Late in 2002, the Pezos re-purchased Predator 6 and refurbished it for the 2003 season as an additional Predator truck to keep up with demand. Allen also revived the Lone Eagle identity and ran this chassis with a 2003 Dodge pickup body. After a rollover, Allen repaired the frame and rebuilt the front suspension from its recoil design into a more traditional design that extends from the center cradle. For 2004 this chassis was also repainted blue so that it would better match the patriotic paint scheme of the Lone Eagle body it often runs.
The team’s 2004 season has been very successful. Diane reported an approximate 80% win ratio in events the team attended this year. This year has also seen the team battle on a variety of fronts including the USHRA’s Monster Jam tour and also the Special Events Pro-MT series.
The team’s new ride truck has also had a very busy year. With its all tube chassis and four-link suspension with Combs Knightstalker shocks, the ride truck acts similarly to today’s race trucks. This makes it very popular with fans as they get to experience the feel of a race vehicle. The ride truck sports a Dodge Hemi crate engine and unique hybrid axles that combine Ford 9-inch center sections and Rockwell PS-90 steering planetary ends. Allen says the truck handles very well and could probably be a competitive race truck with a larger engine and drive train. The truck’s popularity has given it a busy schedule into December.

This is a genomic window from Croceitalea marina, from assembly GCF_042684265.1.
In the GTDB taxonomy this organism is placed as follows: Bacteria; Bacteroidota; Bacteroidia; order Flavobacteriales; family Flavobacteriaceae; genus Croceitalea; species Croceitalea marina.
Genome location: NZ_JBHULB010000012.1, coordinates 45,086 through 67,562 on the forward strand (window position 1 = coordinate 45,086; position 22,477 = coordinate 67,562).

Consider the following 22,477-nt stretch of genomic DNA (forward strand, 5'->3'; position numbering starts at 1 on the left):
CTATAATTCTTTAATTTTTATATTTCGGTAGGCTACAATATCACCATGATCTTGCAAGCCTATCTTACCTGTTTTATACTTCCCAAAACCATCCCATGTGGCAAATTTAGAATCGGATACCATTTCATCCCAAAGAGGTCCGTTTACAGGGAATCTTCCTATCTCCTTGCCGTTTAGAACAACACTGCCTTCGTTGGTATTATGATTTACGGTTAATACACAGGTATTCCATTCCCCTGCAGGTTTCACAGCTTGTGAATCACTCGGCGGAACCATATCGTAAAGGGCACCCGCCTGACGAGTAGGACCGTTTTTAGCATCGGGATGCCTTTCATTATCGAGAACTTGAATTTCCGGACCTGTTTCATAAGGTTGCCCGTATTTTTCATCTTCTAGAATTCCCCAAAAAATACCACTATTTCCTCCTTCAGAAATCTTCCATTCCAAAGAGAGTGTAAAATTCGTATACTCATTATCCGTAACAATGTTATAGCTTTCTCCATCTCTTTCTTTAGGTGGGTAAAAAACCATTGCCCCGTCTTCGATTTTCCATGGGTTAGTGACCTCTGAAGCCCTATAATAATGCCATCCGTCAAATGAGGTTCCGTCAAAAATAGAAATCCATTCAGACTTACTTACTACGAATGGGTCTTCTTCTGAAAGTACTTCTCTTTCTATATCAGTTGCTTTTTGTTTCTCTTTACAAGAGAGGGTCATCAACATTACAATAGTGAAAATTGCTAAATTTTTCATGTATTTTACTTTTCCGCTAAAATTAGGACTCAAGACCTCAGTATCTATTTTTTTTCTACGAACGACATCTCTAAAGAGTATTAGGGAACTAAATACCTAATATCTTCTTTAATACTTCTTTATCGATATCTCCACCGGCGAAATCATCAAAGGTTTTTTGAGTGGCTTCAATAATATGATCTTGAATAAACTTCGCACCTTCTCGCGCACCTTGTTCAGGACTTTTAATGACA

The team is also looking forward to next year and has plans to step up their racing program even more. Having enjoyed the return of Pro-MT racing this year, Allen is also excited to be running the full Special Events Pro-MT Racing Series next year. There are some exciting things about Pro-MT in the works and Allen wants to be more competitive than ever.